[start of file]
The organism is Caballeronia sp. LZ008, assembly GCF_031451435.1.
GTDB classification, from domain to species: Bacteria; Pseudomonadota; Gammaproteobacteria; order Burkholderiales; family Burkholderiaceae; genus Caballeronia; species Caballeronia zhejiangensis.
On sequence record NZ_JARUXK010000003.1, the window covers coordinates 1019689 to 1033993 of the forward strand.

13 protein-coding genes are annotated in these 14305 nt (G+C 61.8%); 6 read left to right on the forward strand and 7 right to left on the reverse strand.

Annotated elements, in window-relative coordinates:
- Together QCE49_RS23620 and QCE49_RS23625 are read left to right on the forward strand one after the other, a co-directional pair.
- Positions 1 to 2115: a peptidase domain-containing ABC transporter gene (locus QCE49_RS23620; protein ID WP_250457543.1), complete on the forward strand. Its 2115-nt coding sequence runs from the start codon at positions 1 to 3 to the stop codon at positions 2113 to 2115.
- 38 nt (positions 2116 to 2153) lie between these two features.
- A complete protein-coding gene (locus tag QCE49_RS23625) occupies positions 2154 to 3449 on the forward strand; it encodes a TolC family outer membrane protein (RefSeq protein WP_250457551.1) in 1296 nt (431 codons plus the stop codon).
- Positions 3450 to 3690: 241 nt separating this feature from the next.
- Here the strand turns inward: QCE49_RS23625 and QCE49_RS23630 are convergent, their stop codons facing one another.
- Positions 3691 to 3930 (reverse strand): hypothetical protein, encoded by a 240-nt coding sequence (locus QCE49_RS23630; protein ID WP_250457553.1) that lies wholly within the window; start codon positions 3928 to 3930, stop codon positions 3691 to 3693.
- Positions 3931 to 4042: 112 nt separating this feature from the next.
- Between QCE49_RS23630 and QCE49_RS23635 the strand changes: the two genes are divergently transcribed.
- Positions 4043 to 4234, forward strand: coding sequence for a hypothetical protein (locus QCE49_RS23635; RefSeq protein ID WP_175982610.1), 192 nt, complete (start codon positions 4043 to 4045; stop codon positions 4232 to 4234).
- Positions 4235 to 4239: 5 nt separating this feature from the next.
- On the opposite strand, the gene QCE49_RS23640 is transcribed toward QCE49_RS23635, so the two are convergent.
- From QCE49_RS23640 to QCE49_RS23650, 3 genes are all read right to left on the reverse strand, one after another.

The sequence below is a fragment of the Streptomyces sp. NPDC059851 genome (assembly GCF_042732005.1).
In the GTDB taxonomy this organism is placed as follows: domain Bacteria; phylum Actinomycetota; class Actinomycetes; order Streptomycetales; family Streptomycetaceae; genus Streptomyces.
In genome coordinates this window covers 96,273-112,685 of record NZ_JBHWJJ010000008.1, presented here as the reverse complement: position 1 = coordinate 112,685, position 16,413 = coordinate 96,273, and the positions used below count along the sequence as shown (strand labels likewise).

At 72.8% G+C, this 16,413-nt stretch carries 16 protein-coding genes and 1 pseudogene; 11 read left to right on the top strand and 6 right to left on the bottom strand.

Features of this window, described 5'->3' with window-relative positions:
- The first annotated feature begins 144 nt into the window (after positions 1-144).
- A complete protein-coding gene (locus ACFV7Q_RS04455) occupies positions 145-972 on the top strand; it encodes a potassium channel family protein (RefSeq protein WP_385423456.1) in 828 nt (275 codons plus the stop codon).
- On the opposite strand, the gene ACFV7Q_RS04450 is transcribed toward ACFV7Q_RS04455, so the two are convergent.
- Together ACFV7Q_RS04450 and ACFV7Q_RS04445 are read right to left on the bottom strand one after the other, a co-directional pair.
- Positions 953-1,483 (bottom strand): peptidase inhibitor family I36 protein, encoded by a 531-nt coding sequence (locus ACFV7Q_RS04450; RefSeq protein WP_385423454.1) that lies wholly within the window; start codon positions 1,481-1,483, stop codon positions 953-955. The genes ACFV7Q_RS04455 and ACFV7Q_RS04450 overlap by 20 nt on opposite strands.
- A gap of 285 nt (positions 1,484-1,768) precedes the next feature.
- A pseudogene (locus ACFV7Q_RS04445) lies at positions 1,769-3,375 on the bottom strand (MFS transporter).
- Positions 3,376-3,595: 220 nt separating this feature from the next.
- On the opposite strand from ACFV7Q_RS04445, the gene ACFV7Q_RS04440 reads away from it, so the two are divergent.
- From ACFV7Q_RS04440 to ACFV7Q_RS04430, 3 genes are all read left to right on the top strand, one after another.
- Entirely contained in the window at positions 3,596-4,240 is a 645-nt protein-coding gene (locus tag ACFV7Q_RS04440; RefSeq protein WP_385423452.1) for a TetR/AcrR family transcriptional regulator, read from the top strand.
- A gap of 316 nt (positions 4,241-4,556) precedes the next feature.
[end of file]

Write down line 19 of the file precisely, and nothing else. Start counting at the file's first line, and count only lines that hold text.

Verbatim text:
The sequence below is a fragment of the Streptomyces sp. NPDC059851 genome (assembly GCF_042732005.1).